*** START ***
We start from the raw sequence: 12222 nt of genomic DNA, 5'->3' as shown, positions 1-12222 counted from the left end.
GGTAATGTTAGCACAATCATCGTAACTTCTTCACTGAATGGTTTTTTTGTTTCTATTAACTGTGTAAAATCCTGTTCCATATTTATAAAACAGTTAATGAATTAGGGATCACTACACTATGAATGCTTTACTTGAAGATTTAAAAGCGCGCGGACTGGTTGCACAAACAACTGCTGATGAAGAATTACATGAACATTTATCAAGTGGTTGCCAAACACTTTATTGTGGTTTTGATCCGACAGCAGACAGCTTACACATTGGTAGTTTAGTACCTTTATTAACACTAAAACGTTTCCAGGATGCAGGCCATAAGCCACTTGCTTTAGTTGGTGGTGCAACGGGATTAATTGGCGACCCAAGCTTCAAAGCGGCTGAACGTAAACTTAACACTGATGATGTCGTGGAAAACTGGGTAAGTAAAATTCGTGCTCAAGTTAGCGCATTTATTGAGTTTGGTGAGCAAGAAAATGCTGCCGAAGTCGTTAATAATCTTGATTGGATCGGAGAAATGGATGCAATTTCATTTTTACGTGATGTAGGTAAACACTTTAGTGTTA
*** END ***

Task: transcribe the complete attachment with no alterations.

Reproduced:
We start from the raw sequence: 12222 nt of genomic DNA, 5'->3' as shown, positions 1-12222 counted from the left end.
GGTAATGTTAGCACAATCATCGTAACTTCTTCACTGAATGGTTTTTTTGTTTCTATTAACTGTGTAAAATCCTGTTCCATATTTATAAAACAGTTAATGAATTAGGGATCACTACACTATGAATGCTTTACTTGAAGATTTAAAAGCGCGCGGACTGGTTGCACAAACAACTGCTGATGAAGAATTACATGAACATTTATCAAGTGGTTGCCAAACACTTTATTGTGGTTTTGATCCGACAGCAGACAGCTTACACATTGGTAGTTTAGTACCTTTATTAACACTAAAACGTTTCCAGGATGCAGGCCATAAGCCACTTGCTTTAGTTGGTGGTGCAACGGGATTAATTGGCGACCCAAGCTTCAAAGCGGCTGAACGTAAACTTAACACTGATGATGTCGTGGAAAACTGGGTAAGTAAAATTCGTGCTCAAGTTAGCGCATTTATTGAGTTTGGTGAGCAAGAAAATGCTGCCGAAGTCGTTAATAATCTTGATTGGATCGGAGAAATGGATGCAATTTCATTTTTACGTGATGTAGGTAAACACTTTAGTGTTA